Mac OS X: Encrypting personal files

August 7, 2008

(This is a post from my old blog which seems to be going offline once in a while, maybe even permanently at some point. This article is still very useful, especially with laptop searches now happening at U.S. borders, so I’ve reposted it here for other people’s and my reference.)
Let’s face it, you always end up having sensitive data on your laptop. If you ever have your laptop stolen (and I have!) or when you cross borders, this sensitive data may fall into the wrong hands.  It’s not that I carry nuclear missile launch codes around with me, but thinking that a simple laptop thief may easily access

  • VPN keys for accessing customer networks and customer code that I have signed NDAs for,
  • credit card bills, tax reports and other financial information,
  • print-ready PDFs of my book that might eventually circulate eMule,

does scare me a bit.  If you’re thinking that laptop thieves perhaps don’t have enough technical expertise to take advantage of this data, how about this: I archive all electronic invoices, especially for my computer equipment and various other gadgets, and my home address can easily be found in many documents on my harddrive. I could get my laptop stolen and the thief might decide to come back to my house for another “shopping tour.”  Perhaps he can even deduce from the electronic plane tickets when I’m on a business trip and take all the time he needs to break into my appartment.

One obvious solution to avoid letting this information fall into the wrong hands is not to carry it around all the time.  But I only have this one computer and I’d like to keep it that way.  “So store sensitive data on an external harddrive,” you might say.  That makes a lot of sense, but more than often I’m away from home, perhaps with a customer, when I want to check something that would be on the external harddrive.  And if I took it with me, it could be stolen or detained by the DHS just as well.

The best solution, and most comfortable one, simply is to encrypt your sensitive data.


Mac OS X comes with a built-in system to encrypt your whole home directory with a pass-phrase.  It’s called FileVault.  The integration is seamless and you won’t notice that your files actually live inside an encrypted disk image.  That’s very nice.  The problems with this approach are the following:

  • I have loads of other data in my home directory that doesn’t need to be encrypted at all: mp3s, movies, tons of checkouts of open source software, etc.  Encrypting those would be a waste of CPU cycles.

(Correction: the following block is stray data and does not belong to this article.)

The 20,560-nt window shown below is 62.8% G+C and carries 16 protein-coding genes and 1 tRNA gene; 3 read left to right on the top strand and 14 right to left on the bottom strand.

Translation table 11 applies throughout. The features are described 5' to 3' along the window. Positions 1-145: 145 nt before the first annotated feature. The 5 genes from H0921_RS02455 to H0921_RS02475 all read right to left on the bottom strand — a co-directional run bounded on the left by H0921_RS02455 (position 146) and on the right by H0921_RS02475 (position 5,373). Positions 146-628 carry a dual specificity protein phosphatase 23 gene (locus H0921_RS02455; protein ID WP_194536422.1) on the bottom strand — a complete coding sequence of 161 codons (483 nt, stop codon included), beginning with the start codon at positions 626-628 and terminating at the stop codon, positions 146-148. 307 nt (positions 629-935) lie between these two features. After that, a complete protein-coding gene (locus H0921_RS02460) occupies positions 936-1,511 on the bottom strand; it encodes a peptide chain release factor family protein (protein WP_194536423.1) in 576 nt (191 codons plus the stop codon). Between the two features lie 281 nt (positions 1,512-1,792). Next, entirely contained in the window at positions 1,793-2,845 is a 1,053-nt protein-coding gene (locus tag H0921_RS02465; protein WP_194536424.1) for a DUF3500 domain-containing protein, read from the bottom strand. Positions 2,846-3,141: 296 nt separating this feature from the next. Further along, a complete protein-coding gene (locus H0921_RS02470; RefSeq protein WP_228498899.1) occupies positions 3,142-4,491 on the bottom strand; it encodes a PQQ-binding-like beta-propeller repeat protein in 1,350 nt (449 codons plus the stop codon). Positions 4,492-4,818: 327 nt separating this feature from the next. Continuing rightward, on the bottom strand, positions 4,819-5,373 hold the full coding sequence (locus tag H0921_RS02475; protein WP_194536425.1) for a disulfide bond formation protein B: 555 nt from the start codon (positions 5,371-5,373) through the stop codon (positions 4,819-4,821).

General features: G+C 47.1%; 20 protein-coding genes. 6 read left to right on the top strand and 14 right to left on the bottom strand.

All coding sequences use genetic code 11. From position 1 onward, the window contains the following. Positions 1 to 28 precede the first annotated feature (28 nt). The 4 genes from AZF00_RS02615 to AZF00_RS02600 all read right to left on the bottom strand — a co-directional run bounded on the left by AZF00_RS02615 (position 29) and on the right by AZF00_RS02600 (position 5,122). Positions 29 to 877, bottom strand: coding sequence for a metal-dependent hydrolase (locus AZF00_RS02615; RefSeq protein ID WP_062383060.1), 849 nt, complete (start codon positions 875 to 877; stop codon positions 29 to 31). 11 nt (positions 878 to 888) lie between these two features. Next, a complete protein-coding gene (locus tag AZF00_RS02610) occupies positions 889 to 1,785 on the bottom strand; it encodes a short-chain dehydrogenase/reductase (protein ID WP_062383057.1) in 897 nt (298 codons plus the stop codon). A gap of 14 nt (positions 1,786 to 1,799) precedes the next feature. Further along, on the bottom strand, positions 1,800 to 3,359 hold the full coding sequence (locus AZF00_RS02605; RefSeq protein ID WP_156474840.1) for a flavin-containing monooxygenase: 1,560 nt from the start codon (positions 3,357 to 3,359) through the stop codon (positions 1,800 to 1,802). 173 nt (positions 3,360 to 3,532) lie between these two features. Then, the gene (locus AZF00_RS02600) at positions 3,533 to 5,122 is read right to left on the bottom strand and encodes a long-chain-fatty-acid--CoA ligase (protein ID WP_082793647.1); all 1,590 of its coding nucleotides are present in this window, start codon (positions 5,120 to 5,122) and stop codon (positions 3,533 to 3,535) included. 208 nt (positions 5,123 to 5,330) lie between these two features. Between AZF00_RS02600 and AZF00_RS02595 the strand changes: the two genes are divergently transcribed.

• When I make a backup, I want to back up the encrypted form, not the raw form.  Otherwise somebody would just have to get a hold of my backup (e.g. the backup disk I carry around in the same bag as the laptop…).
  • Being logged in automatically means having access to the encrypted data.  Sometimes I would like to be logged in to let others have access to the machine (e.g. during repairs, parties, sprints, etc.) and NOT risk sensitive data to be accessible.  Sure, in most of those cases it’d be possible to create a new user account and be logged in there, but that’s typically a major hassle.  Wouldn’t it be easier if I could simply lock down parts of my home dir for a while?

Encrypted disk image

Mac OS X supports a particular form of “loop devices” called disk images.  These are files that look like a regular disk device: They contain an (Apple) partition map and an HFS or UDF partition.  There are several neat things about these disk images:

  • they’re resizable
  • they support a SPARSE mode in which the image grows as it needs and doesn’t occupy its defined size
  • there’s an on-the-fly compression available
  • they support on-the-fly AES encryption

So much for the well-known features of DMGs.  One of the lesser known features is that when Mac OS X “attaches” an image, it represents it as an actual disk block device unter /dev, so you can mount it practically anywhere you like — not necessarily under /Volumes where double-clicking on an image would normally mount it.

My idea was to designate a certain directory within my home directory as a “secure” area.  This directory would in fact be a mount point for an encrypted DMG.

Creating an encrypted sparse image

The image can be created using Mac OS X’s excellent command line toolbox: